Friday, January 2, 2015

New Year, New Rules: Quatre Bras 1815

Hello! I do hope you all enjoyed your holidays.

For my part, spent most of November and December abed whiling away the hours mentally developing a new set of grand tactical Napoleonic rules.

These are an old school style set of rules inspired in the main by the work of Charlie Wessencraft and Paddy Griffith. Each unit is a battalion of infantry, regiment of horse, or battery of guns. Ground scale is roughly 1" = 100 yard, and each turn is about 15 minutes simulated time.

It's 3'o'clock just south of Quatre Bras.  As the Prince of Moscow, I have set Jamin to operate along the Brussels road, while Gauthier's brigade enters the Bossu wood to the west. The corps artillery is advancing to take up positions on the recently gained ridge south of Geminoncourt. To the east Campi's brigade can be seen in reserve.

Orange has not been idle, having fought a splendid delaying action spanning from the wood to the Gemioncourt ridge.

At this point the only loss has been one battalion of the 2nd Nassau-Usingen Regiment although  three of my battalions have been in turn shaken and one even routed. All three have been rallied, and its time for the advance to continue.

As befits a game played at this scale only terrain that offers significant challenges to movement and those providing a height or defensive benefit need be represented on the table.  The layout of the the Quatre Bras battlefield pictured may be thought of perhaps as the cavalryman's view of the field. This was not good country for horse, much to Ney's detriment. While a single horseman can indeed go just about anywhere a man on foot can, the same cannot be said if formed units of horse are to be employed. The numerous streams, woods, and the sunken Nivelles/Sombreffe road itself all limited proper deployment of horse to the fields nestled between the Bossu Wood and the Brussels road.

The French right. Campi, center in reserve while Bachelu's other brigadier, Husson, has just about cut the Namur road south of Thyle.

The game uses a simple I-Go-U-Go sequence of play with a contest for initiative determining who goes first each turn. Combat uses only 2 six sided dice for resolution, and command and control uses a moderate command radius for the C-in-C coupled with an activity test for brigadiers outside that radius. Brigadiers are rated Timid, Cautious, Average, Dashing, or Reckless and are given to hold back, follow orders, or advance based on a 2d6 roll. In the current game Husson held back for a turn or he would have already taken Thyle. Will this lack of initiative be telling?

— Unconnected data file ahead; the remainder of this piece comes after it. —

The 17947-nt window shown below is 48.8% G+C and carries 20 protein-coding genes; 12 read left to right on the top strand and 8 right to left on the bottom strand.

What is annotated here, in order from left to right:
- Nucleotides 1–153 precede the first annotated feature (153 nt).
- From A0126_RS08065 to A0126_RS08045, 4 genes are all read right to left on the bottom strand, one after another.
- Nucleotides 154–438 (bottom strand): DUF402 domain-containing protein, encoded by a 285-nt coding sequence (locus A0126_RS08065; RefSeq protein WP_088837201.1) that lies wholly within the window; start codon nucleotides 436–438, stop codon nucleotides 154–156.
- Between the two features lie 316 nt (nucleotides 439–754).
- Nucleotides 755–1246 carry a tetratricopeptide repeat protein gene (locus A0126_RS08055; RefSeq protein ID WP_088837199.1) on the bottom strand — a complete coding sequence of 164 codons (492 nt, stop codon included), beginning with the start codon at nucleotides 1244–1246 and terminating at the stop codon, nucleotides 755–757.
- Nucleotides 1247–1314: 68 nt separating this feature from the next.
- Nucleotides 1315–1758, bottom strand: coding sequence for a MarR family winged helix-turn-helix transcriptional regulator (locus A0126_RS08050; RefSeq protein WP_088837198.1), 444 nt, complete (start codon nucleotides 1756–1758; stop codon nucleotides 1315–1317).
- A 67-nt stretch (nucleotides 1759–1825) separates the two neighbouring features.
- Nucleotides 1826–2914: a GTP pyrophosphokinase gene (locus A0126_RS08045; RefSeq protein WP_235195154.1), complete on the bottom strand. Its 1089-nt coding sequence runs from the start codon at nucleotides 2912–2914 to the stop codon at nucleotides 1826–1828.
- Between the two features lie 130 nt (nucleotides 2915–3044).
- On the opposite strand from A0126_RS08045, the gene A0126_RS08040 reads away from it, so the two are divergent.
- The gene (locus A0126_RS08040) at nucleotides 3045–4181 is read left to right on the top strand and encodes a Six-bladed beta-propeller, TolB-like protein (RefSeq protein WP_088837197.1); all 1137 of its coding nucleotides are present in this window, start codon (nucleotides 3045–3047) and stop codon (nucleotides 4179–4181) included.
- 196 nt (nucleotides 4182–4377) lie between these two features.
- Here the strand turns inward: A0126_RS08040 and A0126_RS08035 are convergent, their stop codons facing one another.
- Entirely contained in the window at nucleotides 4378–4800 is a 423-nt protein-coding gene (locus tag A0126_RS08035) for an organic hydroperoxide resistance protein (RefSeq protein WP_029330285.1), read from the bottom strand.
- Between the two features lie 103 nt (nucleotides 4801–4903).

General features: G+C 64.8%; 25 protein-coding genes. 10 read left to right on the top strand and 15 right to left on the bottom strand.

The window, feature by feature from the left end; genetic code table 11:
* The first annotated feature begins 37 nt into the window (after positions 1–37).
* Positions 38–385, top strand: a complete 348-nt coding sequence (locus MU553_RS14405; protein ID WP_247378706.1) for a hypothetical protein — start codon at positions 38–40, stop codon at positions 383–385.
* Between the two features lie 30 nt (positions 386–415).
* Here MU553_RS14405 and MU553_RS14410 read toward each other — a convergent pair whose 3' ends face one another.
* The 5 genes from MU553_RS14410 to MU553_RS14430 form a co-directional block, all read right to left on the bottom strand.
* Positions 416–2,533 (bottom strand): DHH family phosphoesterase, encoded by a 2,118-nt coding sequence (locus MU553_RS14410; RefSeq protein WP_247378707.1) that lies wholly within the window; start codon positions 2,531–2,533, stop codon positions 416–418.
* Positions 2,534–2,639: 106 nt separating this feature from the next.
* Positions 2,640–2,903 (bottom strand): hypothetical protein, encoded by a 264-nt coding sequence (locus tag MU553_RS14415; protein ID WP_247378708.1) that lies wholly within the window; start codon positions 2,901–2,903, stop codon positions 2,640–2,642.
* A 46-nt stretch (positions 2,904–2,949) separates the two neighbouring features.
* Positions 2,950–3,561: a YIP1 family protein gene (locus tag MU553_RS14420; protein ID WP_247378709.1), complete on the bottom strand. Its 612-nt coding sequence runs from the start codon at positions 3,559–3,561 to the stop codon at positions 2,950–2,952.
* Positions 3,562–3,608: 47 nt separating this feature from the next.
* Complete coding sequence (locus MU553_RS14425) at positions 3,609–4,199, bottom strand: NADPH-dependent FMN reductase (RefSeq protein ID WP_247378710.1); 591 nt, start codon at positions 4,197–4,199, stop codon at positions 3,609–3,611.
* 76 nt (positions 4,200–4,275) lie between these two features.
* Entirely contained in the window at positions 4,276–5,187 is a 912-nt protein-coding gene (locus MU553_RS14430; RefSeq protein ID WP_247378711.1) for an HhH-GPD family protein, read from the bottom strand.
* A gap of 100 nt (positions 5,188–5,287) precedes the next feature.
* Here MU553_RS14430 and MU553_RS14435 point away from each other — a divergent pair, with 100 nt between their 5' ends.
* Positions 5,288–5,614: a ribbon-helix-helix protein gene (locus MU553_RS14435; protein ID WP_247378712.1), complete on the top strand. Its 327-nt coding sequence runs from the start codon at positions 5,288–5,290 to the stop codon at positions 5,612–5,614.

The French left. Gauthier can be seen pushing Netherlands troops back through the wood while Jamin advances on the crossroads. Bottom center one can just see Pire leading his horse towards the main road.

After four turns, the game having started at 2'o'clock, I'm a bit behind Ney in advancing on the crossroads, but closer to taking Thyle on the right. My plan is to advance Husson's troops up the road to the north west and roll up Orange's line.

Of course it is at this point that the Durch cavalry, Brunswick contingent, and first British troops arrive on he scene.

I am compensated by the arrival of Kellerman's cavalry and Jeromes division. While I will maintain a superiority in cavalry throughout my infantry will soon be facing even numbers and still later greater numbers of the foe.

Can the crossroads be taken and held?

Finally while I have had great fun designing and playing this game, the rules use no Two Hour Wargames mechanics and as such will likely not see publication.

Still having fun, and perhaps developing a greater understanding of the "why and how" of significant events is the point of the thing so all is very well indeed.

Hope you enjoyed the write up, and look forward to more as it happens.

Thanks for dropping by!